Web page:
A neighborhood association in Land Park said it will support a plan to install bicycle lanes on Freeport Boulevard, as long as the city takes steps to mitigate increased traffic, make up for lost business parking and monitor the project’s long-term impact.
“It is impossible to predict exactly what will happen when bike lanes are introduced and vehicle lanes reduced,” Land Park Community Association President Mark Abrahams said in an email. “In short, we recognize that the changes proposed in the Freeport Boulevard Bike Lane Project have had a very desirable effect elsewhere in Sacramento and in many other cities, but that changing the layout of the street is really only half the project here. The effects must also be monitored and negative impacts corrected, or the project may well result in disaster, not success.”
The LPCA released a statement on Oct. 2 in support of the the Freeport Boulevard Bike Lane Project, which aims to add bike lanes to the segment of Freeport Boulevard between Sutterville Road and 21st Street during the scheduled resurfacing next summer.
The statement includes a list of changes that the organization says must occur for the project to succeed.
- City staff must still find ways to accommodate business parking on Freeport Boulevard to make up for lost parking spaces.
- Mitigation measures must be implemented to alleviate the “cut-through” commuter traffic on the east/west residential streets along Freeport Boulevard.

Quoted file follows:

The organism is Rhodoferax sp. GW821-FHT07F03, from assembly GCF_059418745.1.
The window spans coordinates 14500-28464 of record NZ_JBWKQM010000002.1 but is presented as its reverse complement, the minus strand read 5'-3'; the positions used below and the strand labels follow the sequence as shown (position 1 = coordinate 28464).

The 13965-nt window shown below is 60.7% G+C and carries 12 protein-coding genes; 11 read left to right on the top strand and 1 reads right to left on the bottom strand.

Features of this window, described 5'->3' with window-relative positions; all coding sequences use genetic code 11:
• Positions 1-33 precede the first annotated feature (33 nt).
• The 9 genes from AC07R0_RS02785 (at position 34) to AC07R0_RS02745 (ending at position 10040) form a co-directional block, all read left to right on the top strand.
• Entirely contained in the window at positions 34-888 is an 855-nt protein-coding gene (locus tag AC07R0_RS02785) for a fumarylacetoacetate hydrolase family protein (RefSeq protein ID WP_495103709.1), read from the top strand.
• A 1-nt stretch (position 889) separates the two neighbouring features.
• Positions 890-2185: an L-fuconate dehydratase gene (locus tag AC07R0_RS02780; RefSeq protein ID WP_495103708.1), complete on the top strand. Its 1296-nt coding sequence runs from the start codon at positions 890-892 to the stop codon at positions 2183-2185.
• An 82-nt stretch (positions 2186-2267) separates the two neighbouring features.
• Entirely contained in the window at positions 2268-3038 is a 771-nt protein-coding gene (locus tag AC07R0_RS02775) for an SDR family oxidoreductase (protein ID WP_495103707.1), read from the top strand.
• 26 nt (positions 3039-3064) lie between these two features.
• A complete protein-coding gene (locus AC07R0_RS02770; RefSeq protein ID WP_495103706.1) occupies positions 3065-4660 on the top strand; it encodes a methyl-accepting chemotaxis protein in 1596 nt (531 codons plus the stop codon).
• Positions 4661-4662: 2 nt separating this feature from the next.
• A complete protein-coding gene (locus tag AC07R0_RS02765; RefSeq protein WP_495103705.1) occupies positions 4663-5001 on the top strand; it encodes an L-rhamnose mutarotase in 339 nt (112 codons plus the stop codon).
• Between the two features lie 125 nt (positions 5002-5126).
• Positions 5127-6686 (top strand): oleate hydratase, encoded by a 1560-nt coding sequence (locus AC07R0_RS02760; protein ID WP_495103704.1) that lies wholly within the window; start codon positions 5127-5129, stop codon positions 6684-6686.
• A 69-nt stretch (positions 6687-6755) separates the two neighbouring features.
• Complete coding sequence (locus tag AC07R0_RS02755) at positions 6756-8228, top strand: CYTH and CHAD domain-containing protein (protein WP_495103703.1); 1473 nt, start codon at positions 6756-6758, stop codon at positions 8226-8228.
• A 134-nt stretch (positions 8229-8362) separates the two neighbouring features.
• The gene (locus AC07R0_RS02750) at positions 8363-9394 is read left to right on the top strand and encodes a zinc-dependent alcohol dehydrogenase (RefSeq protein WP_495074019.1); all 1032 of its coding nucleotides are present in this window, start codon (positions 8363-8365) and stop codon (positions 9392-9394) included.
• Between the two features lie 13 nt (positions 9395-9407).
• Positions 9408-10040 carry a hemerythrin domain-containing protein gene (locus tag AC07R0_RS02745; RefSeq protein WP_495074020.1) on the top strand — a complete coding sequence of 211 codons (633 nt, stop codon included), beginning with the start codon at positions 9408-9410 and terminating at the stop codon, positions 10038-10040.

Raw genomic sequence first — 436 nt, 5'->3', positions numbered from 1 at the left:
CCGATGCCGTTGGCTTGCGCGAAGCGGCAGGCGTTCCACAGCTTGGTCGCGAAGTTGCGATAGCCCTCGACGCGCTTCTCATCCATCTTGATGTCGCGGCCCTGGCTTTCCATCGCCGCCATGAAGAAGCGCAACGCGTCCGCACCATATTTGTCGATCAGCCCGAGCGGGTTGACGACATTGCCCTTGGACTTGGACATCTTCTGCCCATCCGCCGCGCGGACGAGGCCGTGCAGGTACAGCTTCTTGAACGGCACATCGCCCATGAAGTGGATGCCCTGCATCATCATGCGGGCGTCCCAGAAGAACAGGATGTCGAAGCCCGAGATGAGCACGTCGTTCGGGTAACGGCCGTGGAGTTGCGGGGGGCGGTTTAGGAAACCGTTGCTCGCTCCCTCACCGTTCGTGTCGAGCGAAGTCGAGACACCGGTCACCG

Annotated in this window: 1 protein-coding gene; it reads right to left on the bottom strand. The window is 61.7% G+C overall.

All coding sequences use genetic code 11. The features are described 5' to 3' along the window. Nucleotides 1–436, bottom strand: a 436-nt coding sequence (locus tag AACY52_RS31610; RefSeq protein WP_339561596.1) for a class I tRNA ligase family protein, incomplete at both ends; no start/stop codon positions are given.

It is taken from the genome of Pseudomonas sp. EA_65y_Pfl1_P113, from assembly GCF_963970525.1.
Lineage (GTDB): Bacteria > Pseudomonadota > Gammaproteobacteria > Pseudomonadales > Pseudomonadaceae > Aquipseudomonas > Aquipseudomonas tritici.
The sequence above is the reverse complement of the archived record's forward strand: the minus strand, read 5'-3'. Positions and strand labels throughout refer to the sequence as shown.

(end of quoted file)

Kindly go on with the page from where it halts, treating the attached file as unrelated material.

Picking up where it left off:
- The city should conduct a bicycle usage study to determine if bike-friendly policies are doing what they are meant to and increasing bike usage and safety.
- The city should review the project next summer to determine the consequences of the project.
- The city should keep itself updated on the adverse impacts of the project and work to lessen them in a timely manner.
Freeport Boulevard is home to a number of locally owned businesses, a high school, a community college, a senior living community, a park and many residences – all factors that had to be taken into consideration when planning the project.
Project Manager David Edrosolan said the city is still working out the details of the project, but hopes to have it ready to present to City Council on Nov. 8.
“There are two roadway segment options and four intersection options,” Edrosolan said. “At this time, we don’t know which one will be implemented.”
The LPCA said it conducted a survey that indicated the majority of Land Park residents support the option that would change Freeport Boulevard from two lanes in each direction with on-street parking, to one lane in each direction, with a center turn lane, bike lanes, and no on-street parking.
The LPCA is not the only group that supports the project. Freeport Boulevard attracts many bikers due to the proximity of McClatchy High School and Sacramento City College. The addition of bike lanes was proposed by students, faculty and parents at McClatchy High School in order to improve bike safety for students going to school, according to an article published in January in The Sacramento Press.
Edrosolan said that the community and bikers have been requesting a bike lane between Sutterville Road and 21st Street that also provides connectivity between north and south.
“We appreciate the input and opinions of all the neighbors and residents and businesses that are along the project route,” said Linda Tucker, Department of Transportation spokeswoman. “We take that into consideration also and choose a preferred alternative.”
The city’s transportation staff is holding a community meeting on Thursday, Oct. 25, with a short presentation about the Freeport Boulevard project and a chance for community members to ask questions. It will be held in the McClatchy High School cafeteria.
What do you think about the Freeport Boulevard Bike Lane Project? Does the LPCA have the right approach to it? And what do you think about the city’s efforts to be more bike-friendly?
The full statment from the LPCA: